Surviving An Affair

The betrayal of adultery cuts much deeper than a simple broken vow. Some experts link the experience to that of physical and emotional abuse. Spouses who have been cheated on often suffer from anxiety, poor self-esteem, depression, humiliation, guilt, and a sense that somehow “it was their fault” or they “deserved it”, especially if the cheating continues. The longer the infractions persist, the deeper the couple falls into a recurring cycle. In the case of adultery, most spouses are eventually able to come to terms with the fact that their spouse cheated, not being able to let go of the memory and fear that it may happen again however, is what destroys most relationships. Trust is the foundation of any relationship and once that foundation is destroyed, it is very hard to rebuild unless both parties are willing to surrender to the fact that in reality, they have no control over what the other may or may not do. This comes full circle to the issue of trust, whether it is in your partner, yourself or something bigger than both of you. For most people, it seems easier to walk away from even a long-term relationship than it is to surrender and learn to develop trust again.  Even then, you must make this decision for the right reasons. In order for a relationship to survive, both partners have to make personal changes to their way of thinking and being. But what many people in this situation do not realize, is that there is hope and life after adultery, and surprisingly, the potential to have an even stronger relationship than before.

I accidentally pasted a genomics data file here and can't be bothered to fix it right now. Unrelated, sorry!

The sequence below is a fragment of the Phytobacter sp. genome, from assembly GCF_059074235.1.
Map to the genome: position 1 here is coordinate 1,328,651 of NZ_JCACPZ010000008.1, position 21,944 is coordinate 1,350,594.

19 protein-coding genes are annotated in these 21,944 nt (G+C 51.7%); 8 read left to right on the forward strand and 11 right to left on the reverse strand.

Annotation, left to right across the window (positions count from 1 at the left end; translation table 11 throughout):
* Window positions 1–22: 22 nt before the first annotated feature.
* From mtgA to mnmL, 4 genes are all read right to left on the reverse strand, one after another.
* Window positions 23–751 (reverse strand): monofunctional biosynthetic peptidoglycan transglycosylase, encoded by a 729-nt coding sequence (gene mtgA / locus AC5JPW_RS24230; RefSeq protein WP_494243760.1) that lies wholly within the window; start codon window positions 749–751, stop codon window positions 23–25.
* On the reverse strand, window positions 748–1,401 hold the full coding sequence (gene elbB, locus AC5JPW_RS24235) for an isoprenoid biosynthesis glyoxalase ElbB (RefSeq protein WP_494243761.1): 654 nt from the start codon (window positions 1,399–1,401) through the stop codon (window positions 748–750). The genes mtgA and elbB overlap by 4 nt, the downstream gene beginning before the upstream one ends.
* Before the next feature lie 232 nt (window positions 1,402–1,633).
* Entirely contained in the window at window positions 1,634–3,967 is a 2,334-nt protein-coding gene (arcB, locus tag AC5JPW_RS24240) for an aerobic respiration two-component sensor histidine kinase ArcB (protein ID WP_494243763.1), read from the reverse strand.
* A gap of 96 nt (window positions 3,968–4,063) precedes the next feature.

Moving Forward After An Affair

Moving past an affair is no easy task, but if both you and your partner are dedicated to working through the underlying issues through a competent counselor, the relationship has great hope for the future. Many partners can overcome this highest form of betrayal and be even stronger than before, however, it requires a commitment from both partners. Not all relationships make it. Sometimes the cheater may leave altogether, or the betrayed spouse may decide to walk away. Yet whether the betrayer or the betrayed, even if you decide to leave the relationship, you still need to deal with your own emotional scars so you don’t find yourself in a similar relationship. Values-Based counseling provides essential tools in the healing process. While adultery may be a life-altering experience, it doesn't have to define you or your future choices.

How Counseling Works After Infidelity